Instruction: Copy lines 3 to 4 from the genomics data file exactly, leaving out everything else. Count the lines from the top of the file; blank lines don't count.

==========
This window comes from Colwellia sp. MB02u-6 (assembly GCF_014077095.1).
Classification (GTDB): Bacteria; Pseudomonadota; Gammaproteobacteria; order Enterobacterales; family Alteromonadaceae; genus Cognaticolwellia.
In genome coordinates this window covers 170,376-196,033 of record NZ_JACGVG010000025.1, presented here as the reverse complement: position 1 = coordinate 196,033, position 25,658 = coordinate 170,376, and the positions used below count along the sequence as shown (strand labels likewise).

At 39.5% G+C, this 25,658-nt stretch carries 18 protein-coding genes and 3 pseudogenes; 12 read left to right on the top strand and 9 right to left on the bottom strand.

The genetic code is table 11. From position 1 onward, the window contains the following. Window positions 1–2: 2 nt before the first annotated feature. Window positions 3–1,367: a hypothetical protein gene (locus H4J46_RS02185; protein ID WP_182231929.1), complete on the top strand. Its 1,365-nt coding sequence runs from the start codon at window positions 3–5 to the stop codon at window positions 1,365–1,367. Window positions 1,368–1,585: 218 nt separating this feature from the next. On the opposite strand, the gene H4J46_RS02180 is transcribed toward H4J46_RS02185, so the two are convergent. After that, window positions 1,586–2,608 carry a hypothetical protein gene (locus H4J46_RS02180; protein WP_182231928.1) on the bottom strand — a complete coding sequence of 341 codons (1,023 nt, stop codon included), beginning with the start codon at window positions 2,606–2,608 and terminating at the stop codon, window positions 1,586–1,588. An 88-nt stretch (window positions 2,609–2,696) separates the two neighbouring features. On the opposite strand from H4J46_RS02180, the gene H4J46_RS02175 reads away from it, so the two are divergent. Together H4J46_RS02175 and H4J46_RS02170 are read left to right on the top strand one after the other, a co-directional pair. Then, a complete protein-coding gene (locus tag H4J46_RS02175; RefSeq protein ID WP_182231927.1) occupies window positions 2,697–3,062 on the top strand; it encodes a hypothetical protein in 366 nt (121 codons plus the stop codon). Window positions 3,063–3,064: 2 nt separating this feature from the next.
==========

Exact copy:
In genome coordinates this window covers 170,376-196,033 of record NZ_JACGVG010000025.1, presented here as the reverse complement: position 1 = coordinate 196,033, position 25,658 = coordinate 170,376, and the positions used below count along the sequence as shown (strand labels likewise).

At 39.5% G+C, this 25,658-nt stretch carries 18 protein-coding genes and 3 pseudogenes; 12 read left to right on the top strand and 9 right to left on the bottom strand.